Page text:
When you're already in employment, looking for another job doesn't have to be a full-time job, because you already have job security, and most likely you're looking for another job because you want something that is more suited or 'better paid'. When you're claiming JSA, you have the free time to apply for jobs full-time. You also don't want to be unemployed, since JSA is not even enough to live on, and the govt. makes you out to be a lying, cheating scum for claiming.

DeepRedBetty Tue 29-Jan-13 23:08:53

If any more threads like this appear I'm going to have to put Politics in the Hide from Active Convos list, like Baby Names and Style and Beauty.

OP, the 80's finished over thirty years ago, perhaps it's time you moved to join the rest of us. ATM you sound like that rather odd ranty girl that no-one wanted to be too close to in the Student Union.

ttosca Tue 29-Jan-13 23:11:10

What does the 80s have to do with anything? Has politics ended?

Darkesteyes Tue 29-Jan-13 23:11:34

eminemmerdaleTue 29-Jan-13 17:19:36

People who work - as in 'work' don't get a choice either - we do our job or don't get our salaries

You wont lose six weeks money if you call in sick for one day. So how you can even compare the two is beyond me.

usualsuspect Tue 29-Jan-13 23:13:52

I would have been ttsoca best mate back in the day.

Darkesteyes Tue 29-Jan-13 23:16:29
Darkesteyes Tue 29-Jan-13 23:17:32

From the same link.

A parliamentary answer from the ONS director general, Glen Watson, given in October last year, confirms that even if people were claiming jobseeker’s allowance, they could still be counted as employed.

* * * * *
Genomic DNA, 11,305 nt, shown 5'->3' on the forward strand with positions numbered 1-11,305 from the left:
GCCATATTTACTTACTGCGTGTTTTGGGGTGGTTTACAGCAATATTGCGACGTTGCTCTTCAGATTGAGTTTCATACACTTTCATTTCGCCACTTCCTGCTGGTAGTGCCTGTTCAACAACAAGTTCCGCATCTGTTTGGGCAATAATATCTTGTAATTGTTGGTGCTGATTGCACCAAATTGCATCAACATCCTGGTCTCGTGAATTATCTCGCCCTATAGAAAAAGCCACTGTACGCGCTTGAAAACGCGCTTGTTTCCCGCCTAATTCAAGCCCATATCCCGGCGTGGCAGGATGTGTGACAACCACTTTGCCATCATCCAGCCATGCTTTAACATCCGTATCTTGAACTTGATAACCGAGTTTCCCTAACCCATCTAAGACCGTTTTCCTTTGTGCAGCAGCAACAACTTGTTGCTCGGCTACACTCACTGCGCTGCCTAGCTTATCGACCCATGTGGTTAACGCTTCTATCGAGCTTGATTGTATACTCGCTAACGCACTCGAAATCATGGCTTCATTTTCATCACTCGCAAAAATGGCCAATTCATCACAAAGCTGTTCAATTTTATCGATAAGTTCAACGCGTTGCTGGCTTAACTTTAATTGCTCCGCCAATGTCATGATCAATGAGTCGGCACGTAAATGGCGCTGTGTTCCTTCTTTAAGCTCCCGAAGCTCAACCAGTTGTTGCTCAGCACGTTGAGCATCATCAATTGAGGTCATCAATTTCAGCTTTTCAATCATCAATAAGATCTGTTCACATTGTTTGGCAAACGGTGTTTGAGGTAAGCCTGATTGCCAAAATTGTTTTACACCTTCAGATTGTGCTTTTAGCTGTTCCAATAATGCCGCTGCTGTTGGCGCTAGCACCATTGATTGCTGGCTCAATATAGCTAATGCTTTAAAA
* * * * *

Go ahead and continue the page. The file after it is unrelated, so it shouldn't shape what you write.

He said: “Those participants [in government schemes] whose activity comprises any form of work, work experience, or work-related training, are classified as in employment. This is regardless of whether the individual is paid or not.”

Darkesteyes Tue 29-Jan-13 23:23:23

Lapsed Pacifist ive said this several times on MN but <sigh> it looks like i have to say it again.
Charities involvement with workfare is just as bad as businesses being involved.
E.g. the Sally Army can report someone for a sanction (which can happen if you phone in sick and its quite likely some are going to be ill as some of the ppl being forced on to workfare are on ESA) then you are sanctioned causing poverty and yet NOT MANY seem to see the fucking massive conflict of interest here.

ttosca Tue 29-Jan-13 23:24:07

Yes, that is one of the motives for putting people on MWA schemes. It makes it appear that unemployment figures are lower than they actually are.